Filed under: Frivolous Friday
When I teach the legal aspects of social media, I usually ask the audience what the hardest part of doing a credit union blog is. The answer? Generating the content. You would not think that slapping up 400 words worth of blah blah would be that hard a couple of days a week. But there’s a catch. It’s not 400 words of blah blah, it’s 400 words that are either informative, entertaining or both. Otherwise no one comes back.
Since this is a Frivolous Friday post, I can feel free to reach a little bit and that’s what I am going to do. I am taking my wife to see Dennis DeYoung tonight. Those of you who know music are probably laughing. To music aficionados, Styx is no longer thought of as a cool band and many of you might be thinking: “were they ever?” Yes, there was a time in small town America during the late ’70s and early ’80s when Styx was highly regarded. In fact, that time period was their heyday before people began rejecting all those synthesizers and dramatic vocals. Nonetheless, Styx remains in popular culture occasionally popping up in commercials or cartoons. Styx was over the top even by ’70s band standards, with not just one but two talented lead singers. Today those singers are touring separately the one I’m seeing tonight is definitely the more theatrical of the two.
Which brings us to the tie-in. Are credit unions cool still? Were they ever? If not, when was their heyday? I would say that credit unions might have come into a little bit of coolness with the whole bank transfer day thing last year. That is, until people see that your typical credit union is often made up of hard working people who wear a lot of hats, focus on member service, and try their best to keep costs down. In my opinion, credit unions aren’t cool in that James Dean style benchmark, credit unions are awesome in the bring-value-to-the-world sort of way. Are they in their heyday? That’s a tougher question. Many might say that in America, credit unions had their heyday in the 1930s when Ed Filene, Dora Maxwell and Louise Herring were expanding the Credit Union Movement into a national force.
Today, there are few new credit unions being minted and much has been made about how credit union assets as a group are increasing but the number of credit unions are declining. I blame increased regulatory compliance but there are also market factors and competition making this happen as well. So to tie all this together, are credit unions like the band Styx with their heyday over and the two lead singers touring separately and capturing ticket sales from aging Gen Xers? Not at all. It is entirely frivolous to compare the awesomeness of the Credit Union Movement to a band from the 70s. But I have written more than 400 words on Friday so my job here is done. Have a great weekend.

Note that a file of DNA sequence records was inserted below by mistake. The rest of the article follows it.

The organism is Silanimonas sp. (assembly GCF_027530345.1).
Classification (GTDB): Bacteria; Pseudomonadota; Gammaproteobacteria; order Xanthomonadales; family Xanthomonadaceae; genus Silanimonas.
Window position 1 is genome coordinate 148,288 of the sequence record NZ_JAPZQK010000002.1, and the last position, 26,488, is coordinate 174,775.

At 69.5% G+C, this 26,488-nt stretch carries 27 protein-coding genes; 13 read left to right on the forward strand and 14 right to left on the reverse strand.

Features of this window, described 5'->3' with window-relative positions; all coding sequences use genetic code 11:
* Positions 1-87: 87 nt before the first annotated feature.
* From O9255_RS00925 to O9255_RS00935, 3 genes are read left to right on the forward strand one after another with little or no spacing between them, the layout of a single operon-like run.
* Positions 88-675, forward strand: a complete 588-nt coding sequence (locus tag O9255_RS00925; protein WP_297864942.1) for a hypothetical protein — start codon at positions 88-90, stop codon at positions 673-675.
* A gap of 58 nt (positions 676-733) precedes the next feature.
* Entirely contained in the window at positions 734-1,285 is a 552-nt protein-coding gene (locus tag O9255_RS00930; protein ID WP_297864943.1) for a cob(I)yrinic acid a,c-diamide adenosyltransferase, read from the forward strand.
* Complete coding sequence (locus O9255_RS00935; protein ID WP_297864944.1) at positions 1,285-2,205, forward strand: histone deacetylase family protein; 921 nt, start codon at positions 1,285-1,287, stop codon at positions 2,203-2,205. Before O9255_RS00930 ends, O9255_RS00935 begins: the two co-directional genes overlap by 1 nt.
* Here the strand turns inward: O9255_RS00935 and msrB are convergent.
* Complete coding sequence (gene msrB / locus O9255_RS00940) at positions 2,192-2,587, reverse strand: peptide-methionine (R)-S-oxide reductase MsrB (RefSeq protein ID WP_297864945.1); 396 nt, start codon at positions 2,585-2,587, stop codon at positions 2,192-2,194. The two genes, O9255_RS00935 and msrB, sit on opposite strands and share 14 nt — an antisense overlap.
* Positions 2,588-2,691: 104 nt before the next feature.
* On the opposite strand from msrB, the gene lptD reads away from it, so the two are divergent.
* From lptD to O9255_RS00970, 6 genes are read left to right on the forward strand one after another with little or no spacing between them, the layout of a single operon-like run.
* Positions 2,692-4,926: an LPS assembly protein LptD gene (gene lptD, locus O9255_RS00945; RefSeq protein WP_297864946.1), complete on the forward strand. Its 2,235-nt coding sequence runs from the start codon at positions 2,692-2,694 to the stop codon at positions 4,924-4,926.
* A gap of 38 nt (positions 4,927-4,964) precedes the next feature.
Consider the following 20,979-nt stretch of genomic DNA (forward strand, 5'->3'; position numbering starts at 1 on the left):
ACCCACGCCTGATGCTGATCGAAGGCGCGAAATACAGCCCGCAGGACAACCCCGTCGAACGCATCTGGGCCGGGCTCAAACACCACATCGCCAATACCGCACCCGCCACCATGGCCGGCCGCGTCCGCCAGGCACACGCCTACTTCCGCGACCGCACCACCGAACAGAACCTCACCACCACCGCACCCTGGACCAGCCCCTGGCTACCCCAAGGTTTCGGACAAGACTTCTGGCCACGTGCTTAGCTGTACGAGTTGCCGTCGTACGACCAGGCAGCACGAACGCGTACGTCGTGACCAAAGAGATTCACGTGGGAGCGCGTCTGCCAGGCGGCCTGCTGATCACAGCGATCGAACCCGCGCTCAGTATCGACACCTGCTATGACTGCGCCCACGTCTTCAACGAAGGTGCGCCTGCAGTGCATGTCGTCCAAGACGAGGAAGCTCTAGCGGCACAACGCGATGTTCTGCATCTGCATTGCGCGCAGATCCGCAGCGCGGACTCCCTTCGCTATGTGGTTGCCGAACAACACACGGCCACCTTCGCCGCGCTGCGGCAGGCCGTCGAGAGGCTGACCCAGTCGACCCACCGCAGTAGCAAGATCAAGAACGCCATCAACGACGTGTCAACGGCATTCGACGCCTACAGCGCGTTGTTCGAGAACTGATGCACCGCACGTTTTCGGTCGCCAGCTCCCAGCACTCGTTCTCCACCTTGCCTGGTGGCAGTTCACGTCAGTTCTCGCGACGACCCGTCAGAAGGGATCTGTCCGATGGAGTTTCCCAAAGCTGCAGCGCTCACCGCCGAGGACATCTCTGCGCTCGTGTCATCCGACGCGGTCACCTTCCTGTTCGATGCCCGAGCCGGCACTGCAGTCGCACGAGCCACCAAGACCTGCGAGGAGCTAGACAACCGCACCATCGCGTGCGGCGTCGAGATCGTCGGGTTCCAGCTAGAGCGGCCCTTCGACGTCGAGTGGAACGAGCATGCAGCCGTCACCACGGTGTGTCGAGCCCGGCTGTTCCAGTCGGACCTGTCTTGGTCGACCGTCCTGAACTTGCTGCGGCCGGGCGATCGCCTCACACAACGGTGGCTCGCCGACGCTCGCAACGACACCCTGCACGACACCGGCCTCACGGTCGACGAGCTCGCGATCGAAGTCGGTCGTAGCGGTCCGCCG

Filed under: Frivolous Friday, humor, Uncategorized | Tags: Bing, bsa, frivilous friday, Hair, Muzak, Reg Z
I have to say I was surprised to see that Muzak had such a strong web presence. Hmmm. I haven’t used SurveyMonkey in a while and from the high falutin’ standards of a FrivFriday post, nothing else will do. So, the question is: does your credit union pay for lobby music?
Honestly, I haven’t done any research as to the legality of playing the radio in the lobby of a credit union. A simple Bing search pulls up an eHow page that says probably not. It, in turn, links to ASCAP and BMI who appear to say that it is most assuredly not legal.
You might be asking why I’m using Bing and not a certain other search tool. Since we are being frivilous, I will allow a complete topic switch. I’m using Bing, Hotmail, and Internet Explorer (and Safari and Firefox) and not a certain other company’s stuff (as much as possible) because of that certain other company’s attempts to aggregate my digital presence for their purposes without any sort of input from me. You see, so long as competition exists, consumers are free to vote with their feet and this is what I have done. This analysis might be relevant to your credit union too and indeed all business use of a company’s services when that company gets autocratic with user data.
This leads me to my final topic switch for this most chaotic post: the 60s. My wife and I and some friends saw Hair last weekend when the touring company came to Cleveland. I was struck (and that word isn’t strong enough) by how similar the issues of a musical set in 1967 are relevant in 2012. In many, many ways it seems things now are rather like then. At least we don’t have the draft. Do you remember what the credit union movement was like in the 60s? We can actually tie it in because we got Reg Z in 1968. We didn’t get BSA until 1970 but back then all they cared about really was tax evaders.